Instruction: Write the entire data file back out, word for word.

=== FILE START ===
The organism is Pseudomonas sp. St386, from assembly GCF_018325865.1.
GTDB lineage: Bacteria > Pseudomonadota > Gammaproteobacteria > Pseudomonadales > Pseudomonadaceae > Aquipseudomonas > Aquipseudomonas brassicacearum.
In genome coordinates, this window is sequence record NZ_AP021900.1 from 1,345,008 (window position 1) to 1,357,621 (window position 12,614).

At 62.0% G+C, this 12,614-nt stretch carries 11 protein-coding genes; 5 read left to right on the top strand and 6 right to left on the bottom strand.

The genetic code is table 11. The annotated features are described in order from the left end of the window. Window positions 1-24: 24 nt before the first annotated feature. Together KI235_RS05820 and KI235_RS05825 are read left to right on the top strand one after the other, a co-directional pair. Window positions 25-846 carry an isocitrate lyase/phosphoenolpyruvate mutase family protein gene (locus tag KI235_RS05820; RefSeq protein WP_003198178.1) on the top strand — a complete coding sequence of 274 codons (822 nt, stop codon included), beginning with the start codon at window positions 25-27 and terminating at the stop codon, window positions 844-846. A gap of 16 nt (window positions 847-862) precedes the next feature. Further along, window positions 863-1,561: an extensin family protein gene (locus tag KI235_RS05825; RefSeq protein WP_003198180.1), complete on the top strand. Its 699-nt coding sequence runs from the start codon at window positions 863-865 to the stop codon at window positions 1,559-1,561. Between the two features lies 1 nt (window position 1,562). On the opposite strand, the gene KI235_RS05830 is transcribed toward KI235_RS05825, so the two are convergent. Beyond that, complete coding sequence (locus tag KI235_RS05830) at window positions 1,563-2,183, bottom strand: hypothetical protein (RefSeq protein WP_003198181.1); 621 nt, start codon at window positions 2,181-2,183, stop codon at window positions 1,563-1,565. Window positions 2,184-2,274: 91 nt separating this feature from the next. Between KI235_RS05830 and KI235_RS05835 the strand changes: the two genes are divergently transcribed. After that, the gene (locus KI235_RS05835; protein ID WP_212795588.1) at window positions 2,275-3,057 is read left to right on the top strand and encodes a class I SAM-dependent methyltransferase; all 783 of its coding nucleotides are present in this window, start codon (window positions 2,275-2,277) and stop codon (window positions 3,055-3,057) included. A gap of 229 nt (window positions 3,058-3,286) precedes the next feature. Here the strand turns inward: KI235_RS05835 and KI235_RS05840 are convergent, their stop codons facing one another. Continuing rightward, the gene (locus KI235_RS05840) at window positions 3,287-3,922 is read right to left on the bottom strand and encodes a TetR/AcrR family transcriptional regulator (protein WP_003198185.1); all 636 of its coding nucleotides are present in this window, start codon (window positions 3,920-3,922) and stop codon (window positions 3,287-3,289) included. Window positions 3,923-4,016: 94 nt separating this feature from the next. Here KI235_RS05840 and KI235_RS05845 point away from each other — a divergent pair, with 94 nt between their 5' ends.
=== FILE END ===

The organism is Pseudomonas sp. St386, from assembly GCF_018325865.1.
GTDB lineage: Bacteria > Pseudomonadota > Gammaproteobacteria > Pseudomonadales > Pseudomonadaceae > Aquipseudomonas > Aquipseudomonas brassicacearum.
In genome coordinates, this window is sequence record NZ_AP021900.1 from 1,345,008 (window position 1) to 1,357,621 (window position 12,614).

At 62.0% G+C, this 12,614-nt stretch carries 11 protein-coding genes; 5 read left to right on the top strand and 6 right to left on the bottom strand.

The genetic code is table 11. The annotated features are described in order from the left end of the window. Window positions 1-24: 24 nt before the first annotated feature. Together KI235_RS05820 and KI235_RS05825 are read left to right on the top strand one after the other, a co-directional pair. Window positions 25-846 carry an isocitrate lyase/phosphoenolpyruvate mutase family protein gene (locus tag KI235_RS05820; RefSeq protein WP_003198178.1) on the top strand — a complete coding sequence of 274 codons (822 nt, stop codon included), beginning with the start codon at window positions 25-27 and terminating at the stop codon, window positions 844-846. A gap of 16 nt (window positions 847-862) precedes the next feature. Further along, window positions 863-1,561: an extensin family protein gene (locus tag KI235_RS05825; RefSeq protein WP_003198180.1), complete on the top strand. Its 699-nt coding sequence runs from the start codon at window positions 863-865 to the stop codon at window positions 1,559-1,561. Between the two features lies 1 nt (window position 1,562). On the opposite strand, the gene KI235_RS05830 is transcribed toward KI235_RS05825, so the two are convergent. Beyond that, complete coding sequence (locus tag KI235_RS05830) at window positions 1,563-2,183, bottom strand: hypothetical protein (RefSeq protein WP_003198181.1); 621 nt, start codon at window positions 2,181-2,183, stop codon at window positions 1,563-1,565. Window positions 2,184-2,274: 91 nt separating this feature from the next. Between KI235_RS05830 and KI235_RS05835 the strand changes: the two genes are divergently transcribed. After that, the gene (locus KI235_RS05835; protein ID WP_212795588.1) at window positions 2,275-3,057 is read left to right on the top strand and encodes a class I SAM-dependent methyltransferase; all 783 of its coding nucleotides are present in this window, start codon (window positions 2,275-2,277) and stop codon (window positions 3,055-3,057) included. A gap of 229 nt (window positions 3,058-3,286) precedes the next feature. Here the strand turns inward: KI235_RS05835 and KI235_RS05840 are convergent, their stop codons facing one another. Continuing rightward, the gene (locus KI235_RS05840) at window positions 3,287-3,922 is read right to left on the bottom strand and encodes a TetR/AcrR family transcriptional regulator (protein WP_003198185.1); all 636 of its coding nucleotides are present in this window, start codon (window positions 3,920-3,922) and stop codon (window positions 3,287-3,289) included. Window positions 3,923-4,016: 94 nt separating this feature from the next. Here KI235_RS05840 and KI235_RS05845 point away from each other — a divergent pair, with 94 nt between their 5' ends.